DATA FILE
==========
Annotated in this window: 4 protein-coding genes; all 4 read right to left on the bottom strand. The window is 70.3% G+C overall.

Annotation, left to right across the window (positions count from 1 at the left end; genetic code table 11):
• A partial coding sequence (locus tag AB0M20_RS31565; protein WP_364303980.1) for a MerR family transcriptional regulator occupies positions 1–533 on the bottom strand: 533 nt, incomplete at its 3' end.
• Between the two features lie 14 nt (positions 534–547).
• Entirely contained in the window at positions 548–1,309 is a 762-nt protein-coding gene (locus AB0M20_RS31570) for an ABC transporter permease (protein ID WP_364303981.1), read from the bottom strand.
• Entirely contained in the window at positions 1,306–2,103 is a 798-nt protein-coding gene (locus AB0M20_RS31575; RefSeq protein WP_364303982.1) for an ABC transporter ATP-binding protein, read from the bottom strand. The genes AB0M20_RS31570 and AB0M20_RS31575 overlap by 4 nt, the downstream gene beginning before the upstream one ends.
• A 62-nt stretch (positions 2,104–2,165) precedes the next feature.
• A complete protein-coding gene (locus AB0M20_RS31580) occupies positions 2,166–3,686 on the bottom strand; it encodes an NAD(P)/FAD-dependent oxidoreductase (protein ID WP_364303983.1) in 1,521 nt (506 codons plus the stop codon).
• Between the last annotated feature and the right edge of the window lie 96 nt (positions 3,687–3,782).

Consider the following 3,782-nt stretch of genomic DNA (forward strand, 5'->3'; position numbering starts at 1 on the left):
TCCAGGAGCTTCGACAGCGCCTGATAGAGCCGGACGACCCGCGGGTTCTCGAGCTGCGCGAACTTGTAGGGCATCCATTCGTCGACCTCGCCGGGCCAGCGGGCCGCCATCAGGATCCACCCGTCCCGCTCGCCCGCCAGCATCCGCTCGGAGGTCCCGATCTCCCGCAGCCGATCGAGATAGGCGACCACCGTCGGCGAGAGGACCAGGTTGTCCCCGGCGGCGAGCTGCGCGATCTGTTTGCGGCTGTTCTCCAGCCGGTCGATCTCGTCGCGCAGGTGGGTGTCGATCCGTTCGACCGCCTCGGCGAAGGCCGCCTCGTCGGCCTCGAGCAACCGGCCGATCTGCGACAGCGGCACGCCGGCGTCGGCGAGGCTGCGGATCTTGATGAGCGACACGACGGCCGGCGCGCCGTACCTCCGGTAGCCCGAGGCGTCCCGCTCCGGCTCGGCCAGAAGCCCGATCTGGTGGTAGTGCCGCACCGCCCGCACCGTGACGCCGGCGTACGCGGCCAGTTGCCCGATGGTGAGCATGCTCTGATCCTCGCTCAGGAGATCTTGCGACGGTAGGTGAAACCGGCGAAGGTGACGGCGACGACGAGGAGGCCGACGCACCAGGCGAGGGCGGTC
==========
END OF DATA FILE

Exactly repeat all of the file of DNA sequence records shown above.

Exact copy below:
Annotated in this window: 4 protein-coding genes; all 4 read right to left on the bottom strand. The window is 70.3% G+C overall.

Annotation, left to right across the window (positions count from 1 at the left end; genetic code table 11):
• A partial coding sequence (locus tag AB0M20_RS31565; protein WP_364303980.1) for a MerR family transcriptional regulator occupies positions 1–533 on the bottom strand: 533 nt, incomplete at its 3' end.
• Between the two features lie 14 nt (positions 534–547).
• Entirely contained in the window at positions 548–1,309 is a 762-nt protein-coding gene (locus AB0M20_RS31570) for an ABC transporter permease (protein ID WP_364303981.1), read from the bottom strand.
• Entirely contained in the window at positions 1,306–2,103 is a 798-nt protein-coding gene (locus AB0M20_RS31575; RefSeq protein WP_364303982.1) for an ABC transporter ATP-binding protein, read from the bottom strand. The genes AB0M20_RS31570 and AB0M20_RS31575 overlap by 4 nt, the downstream gene beginning before the upstream one ends.
• A 62-nt stretch (positions 2,104–2,165) precedes the next feature.
• A complete protein-coding gene (locus AB0M20_RS31580) occupies positions 2,166–3,686 on the bottom strand; it encodes an NAD(P)/FAD-dependent oxidoreductase (protein ID WP_364303983.1) in 1,521 nt (506 codons plus the stop codon).
• Between the last annotated feature and the right edge of the window lie 96 nt (positions 3,687–3,782).

Consider the following 3,782-nt stretch of genomic DNA (forward strand, 5'->3'; position numbering starts at 1 on the left):
TCCAGGAGCTTCGACAGCGCCTGATAGAGCCGGACGACCCGCGGGTTCTCGAGCTGCGCGAACTTGTAGGGCATCCATTCGTCGACCTCGCCGGGCCAGCGGGCCGCCATCAGGATCCACCCGTCCCGCTCGCCCGCCAGCATCCGCTCGGAGGTCCCGATCTCCCGCAGCCGATCGAGATAGGCGACCACCGTCGGCGAGAGGACCAGGTTGTCCCCGGCGGCGAGCTGCGCGATCTGTTTGCGGCTGTTCTCCAGCCGGTCGATCTCGTCGCGCAGGTGGGTGTCGATCCGTTCGACCGCCTCGGCGAAGGCCGCCTCGTCGGCCTCGAGCAACCGGCCGATCTGCGACAGCGGCACGCCGGCGTCGGCGAGGCTGCGGATCTTGATGAGCGACACGACGGCCGGCGCGCCGTACCTCCGGTAGCCCGAGGCGTCCCGCTCCGGCTCGGCCAGAAGCCCGATCTGGTGGTAGTGCCGCACCGCCCGCACCGTGACGCCGGCGTACGCGGCCAGTTGCCCGATGGTGAGCATGCTCTGATCCTCGCTCAGGAGATCTTGCGACGGTAGGTGAAACCGGCGAAGGTGACGGCGACGACGAGGAGGCCGACGCACCAGGCGAGGGCGGTC